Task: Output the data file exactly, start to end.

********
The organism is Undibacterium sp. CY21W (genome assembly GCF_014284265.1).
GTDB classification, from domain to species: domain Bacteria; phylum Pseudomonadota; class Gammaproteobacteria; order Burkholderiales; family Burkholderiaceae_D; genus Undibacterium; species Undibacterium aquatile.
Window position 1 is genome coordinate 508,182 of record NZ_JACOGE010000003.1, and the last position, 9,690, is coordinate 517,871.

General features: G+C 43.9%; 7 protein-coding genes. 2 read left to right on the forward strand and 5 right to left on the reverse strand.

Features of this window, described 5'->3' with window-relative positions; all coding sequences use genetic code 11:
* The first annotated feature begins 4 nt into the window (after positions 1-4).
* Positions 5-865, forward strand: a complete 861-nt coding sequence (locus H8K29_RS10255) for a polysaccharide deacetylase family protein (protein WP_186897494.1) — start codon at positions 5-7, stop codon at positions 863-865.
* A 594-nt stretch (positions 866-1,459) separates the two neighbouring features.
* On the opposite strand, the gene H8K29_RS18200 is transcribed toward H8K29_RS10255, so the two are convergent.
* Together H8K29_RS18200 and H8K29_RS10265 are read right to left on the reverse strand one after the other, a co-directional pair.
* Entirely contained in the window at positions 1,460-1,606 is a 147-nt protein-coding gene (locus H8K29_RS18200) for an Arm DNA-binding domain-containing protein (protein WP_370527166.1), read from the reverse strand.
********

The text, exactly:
The organism is Undibacterium sp. CY21W (genome assembly GCF_014284265.1).
GTDB classification, from domain to species: domain Bacteria; phylum Pseudomonadota; class Gammaproteobacteria; order Burkholderiales; family Burkholderiaceae_D; genus Undibacterium; species Undibacterium aquatile.
Window position 1 is genome coordinate 508,182 of record NZ_JACOGE010000003.1, and the last position, 9,690, is coordinate 517,871.

General features: G+C 43.9%; 7 protein-coding genes. 2 read left to right on the forward strand and 5 right to left on the reverse strand.

Features of this window, described 5'->3' with window-relative positions; all coding sequences use genetic code 11:
* The first annotated feature begins 4 nt into the window (after positions 1-4).
* Positions 5-865, forward strand: a complete 861-nt coding sequence (locus H8K29_RS10255) for a polysaccharide deacetylase family protein (protein WP_186897494.1) — start codon at positions 5-7, stop codon at positions 863-865.
* A 594-nt stretch (positions 866-1,459) separates the two neighbouring features.
* On the opposite strand, the gene H8K29_RS18200 is transcribed toward H8K29_RS10255, so the two are convergent.
* Together H8K29_RS18200 and H8K29_RS10265 are read right to left on the reverse strand one after the other, a co-directional pair.
* Entirely contained in the window at positions 1,460-1,606 is a 147-nt protein-coding gene (locus H8K29_RS18200) for an Arm DNA-binding domain-containing protein (protein WP_370527166.1), read from the reverse strand.